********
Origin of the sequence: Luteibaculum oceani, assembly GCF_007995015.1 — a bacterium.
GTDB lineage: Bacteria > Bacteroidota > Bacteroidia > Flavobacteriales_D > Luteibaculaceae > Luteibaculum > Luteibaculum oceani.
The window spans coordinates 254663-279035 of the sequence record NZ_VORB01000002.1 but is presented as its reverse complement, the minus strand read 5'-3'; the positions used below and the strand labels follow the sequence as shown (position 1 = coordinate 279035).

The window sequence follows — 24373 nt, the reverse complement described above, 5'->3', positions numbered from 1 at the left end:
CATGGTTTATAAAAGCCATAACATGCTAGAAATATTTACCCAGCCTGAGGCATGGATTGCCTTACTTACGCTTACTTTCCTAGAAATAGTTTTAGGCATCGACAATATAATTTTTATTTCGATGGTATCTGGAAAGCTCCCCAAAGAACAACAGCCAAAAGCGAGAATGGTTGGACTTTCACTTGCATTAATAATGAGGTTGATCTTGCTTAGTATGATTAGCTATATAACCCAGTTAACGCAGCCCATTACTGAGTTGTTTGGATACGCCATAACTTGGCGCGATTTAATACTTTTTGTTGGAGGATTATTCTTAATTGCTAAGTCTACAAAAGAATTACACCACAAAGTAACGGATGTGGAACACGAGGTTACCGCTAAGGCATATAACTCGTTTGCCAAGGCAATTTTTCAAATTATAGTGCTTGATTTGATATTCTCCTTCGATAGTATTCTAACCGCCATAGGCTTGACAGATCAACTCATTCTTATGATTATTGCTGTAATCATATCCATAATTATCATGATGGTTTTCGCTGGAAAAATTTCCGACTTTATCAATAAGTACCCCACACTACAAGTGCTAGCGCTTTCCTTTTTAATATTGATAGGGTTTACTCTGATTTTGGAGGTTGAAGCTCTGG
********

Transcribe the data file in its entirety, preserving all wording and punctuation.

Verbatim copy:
Origin of the sequence: Luteibaculum oceani, assembly GCF_007995015.1 — a bacterium.
GTDB lineage: Bacteria > Bacteroidota > Bacteroidia > Flavobacteriales_D > Luteibaculaceae > Luteibaculum > Luteibaculum oceani.
The window spans coordinates 254663-279035 of the sequence record NZ_VORB01000002.1 but is presented as its reverse complement, the minus strand read 5'-3'; the positions used below and the strand labels follow the sequence as shown (position 1 = coordinate 279035).

The window sequence follows — 24373 nt, the reverse complement described above, 5'->3', positions numbered from 1 at the left end:
CATGGTTTATAAAAGCCATAACATGCTAGAAATATTTACCCAGCCTGAGGCATGGATTGCCTTACTTACGCTTACTTTCCTAGAAATAGTTTTAGGCATCGACAATATAATTTTTATTTCGATGGTATCTGGAAAGCTCCCCAAAGAACAACAGCCAAAAGCGAGAATGGTTGGACTTTCACTTGCATTAATAATGAGGTTGATCTTGCTTAGTATGATTAGCTATATAACCCAGTTAACGCAGCCCATTACTGAGTTGTTTGGATACGCCATAACTTGGCGCGATTTAATACTTTTTGTTGGAGGATTATTCTTAATTGCTAAGTCTACAAAAGAATTACACCACAAAGTAACGGATGTGGAACACGAGGTTACCGCTAAGGCATATAACTCGTTTGCCAAGGCAATTTTTCAAATTATAGTGCTTGATTTGATATTCTCCTTCGATAGTATTCTAACCGCCATAGGCTTGACAGATCAACTCATTCTTATGATTATTGCTGTAATCATATCCATAATTATCATGATGGTTTTCGCTGGAAAAATTTCCGACTTTATCAATAAGTACCCCACACTACAAGTGCTAGCGCTTTCCTTTTTAATATTGATAGGGTTTACTCTGATTTTGGAGGTTGAAGCTCTGG